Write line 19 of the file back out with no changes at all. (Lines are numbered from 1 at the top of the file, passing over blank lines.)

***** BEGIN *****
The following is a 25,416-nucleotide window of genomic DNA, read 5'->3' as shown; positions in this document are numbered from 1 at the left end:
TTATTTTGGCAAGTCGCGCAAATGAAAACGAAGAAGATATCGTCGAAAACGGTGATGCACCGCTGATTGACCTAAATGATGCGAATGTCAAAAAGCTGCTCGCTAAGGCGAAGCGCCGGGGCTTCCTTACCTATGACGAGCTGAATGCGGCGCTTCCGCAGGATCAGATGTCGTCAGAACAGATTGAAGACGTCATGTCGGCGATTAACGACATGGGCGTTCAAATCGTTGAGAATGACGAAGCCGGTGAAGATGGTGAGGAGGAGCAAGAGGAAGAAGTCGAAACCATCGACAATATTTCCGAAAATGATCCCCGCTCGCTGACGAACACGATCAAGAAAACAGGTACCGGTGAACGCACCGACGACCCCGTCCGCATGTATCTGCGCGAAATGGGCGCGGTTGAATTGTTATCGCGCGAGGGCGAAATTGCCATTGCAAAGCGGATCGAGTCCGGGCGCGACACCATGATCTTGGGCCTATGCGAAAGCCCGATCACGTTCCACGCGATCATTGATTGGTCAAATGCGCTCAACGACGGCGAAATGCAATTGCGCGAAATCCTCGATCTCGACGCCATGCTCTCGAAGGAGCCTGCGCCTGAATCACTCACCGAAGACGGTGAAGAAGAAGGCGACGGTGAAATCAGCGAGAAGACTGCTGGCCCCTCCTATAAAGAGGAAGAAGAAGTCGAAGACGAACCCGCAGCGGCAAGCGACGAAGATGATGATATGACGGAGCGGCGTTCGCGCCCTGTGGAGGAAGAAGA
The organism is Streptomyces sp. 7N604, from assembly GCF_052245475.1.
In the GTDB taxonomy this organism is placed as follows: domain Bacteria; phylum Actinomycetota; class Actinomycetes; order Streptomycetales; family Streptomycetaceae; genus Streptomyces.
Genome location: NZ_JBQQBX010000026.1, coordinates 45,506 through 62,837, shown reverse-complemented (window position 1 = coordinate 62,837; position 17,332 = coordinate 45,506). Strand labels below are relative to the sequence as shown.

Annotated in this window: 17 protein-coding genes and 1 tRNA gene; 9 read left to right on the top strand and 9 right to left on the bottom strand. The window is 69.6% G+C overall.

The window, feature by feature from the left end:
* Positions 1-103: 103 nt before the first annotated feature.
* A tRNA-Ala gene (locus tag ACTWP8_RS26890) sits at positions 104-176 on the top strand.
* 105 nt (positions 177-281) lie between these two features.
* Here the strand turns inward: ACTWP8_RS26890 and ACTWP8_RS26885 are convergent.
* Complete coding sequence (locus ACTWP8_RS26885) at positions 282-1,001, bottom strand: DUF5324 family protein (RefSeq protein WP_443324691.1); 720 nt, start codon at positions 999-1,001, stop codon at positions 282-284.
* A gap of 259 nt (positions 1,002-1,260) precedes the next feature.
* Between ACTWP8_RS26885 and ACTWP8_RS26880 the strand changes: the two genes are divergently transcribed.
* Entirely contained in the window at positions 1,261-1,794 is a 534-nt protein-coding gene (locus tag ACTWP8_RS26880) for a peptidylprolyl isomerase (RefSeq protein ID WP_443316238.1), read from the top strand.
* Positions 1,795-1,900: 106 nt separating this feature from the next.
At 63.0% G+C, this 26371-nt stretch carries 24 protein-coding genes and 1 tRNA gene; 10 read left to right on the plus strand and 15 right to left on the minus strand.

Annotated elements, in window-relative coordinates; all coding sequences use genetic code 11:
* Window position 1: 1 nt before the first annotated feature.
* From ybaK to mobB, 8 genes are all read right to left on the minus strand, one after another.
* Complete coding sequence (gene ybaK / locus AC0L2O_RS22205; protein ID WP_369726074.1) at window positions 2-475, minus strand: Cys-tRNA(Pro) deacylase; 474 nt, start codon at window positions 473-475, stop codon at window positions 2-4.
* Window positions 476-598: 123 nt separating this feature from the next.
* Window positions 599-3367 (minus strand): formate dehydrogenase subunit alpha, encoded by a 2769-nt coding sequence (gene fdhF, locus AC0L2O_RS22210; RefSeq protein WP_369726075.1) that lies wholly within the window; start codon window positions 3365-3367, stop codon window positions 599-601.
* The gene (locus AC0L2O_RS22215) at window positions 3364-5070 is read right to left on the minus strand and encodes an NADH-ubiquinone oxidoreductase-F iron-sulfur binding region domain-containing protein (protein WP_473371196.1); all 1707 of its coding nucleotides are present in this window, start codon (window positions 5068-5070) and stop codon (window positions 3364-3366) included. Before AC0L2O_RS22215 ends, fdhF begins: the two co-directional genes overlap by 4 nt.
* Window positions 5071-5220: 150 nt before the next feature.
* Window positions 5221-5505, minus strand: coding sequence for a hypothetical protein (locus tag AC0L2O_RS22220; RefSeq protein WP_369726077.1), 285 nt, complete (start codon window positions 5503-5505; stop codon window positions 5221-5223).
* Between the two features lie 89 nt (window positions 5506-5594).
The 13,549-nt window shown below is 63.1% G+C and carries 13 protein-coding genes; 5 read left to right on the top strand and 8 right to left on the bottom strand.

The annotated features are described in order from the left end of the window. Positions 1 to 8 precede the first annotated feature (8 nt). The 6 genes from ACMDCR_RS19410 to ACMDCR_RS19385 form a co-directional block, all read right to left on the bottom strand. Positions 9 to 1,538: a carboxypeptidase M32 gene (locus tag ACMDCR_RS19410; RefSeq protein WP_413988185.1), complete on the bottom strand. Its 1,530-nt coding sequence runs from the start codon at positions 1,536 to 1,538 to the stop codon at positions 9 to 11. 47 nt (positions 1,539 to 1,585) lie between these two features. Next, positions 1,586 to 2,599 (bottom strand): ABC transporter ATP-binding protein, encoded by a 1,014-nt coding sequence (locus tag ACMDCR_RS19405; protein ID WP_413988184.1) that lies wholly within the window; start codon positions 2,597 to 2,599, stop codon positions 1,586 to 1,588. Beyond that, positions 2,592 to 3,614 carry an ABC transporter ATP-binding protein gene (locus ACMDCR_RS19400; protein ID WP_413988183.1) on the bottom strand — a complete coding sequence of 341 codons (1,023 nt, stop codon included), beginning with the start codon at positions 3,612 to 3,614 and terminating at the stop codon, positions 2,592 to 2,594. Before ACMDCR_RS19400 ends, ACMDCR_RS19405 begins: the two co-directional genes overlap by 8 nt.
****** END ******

* Window position 1: 1 nt before the first annotated feature.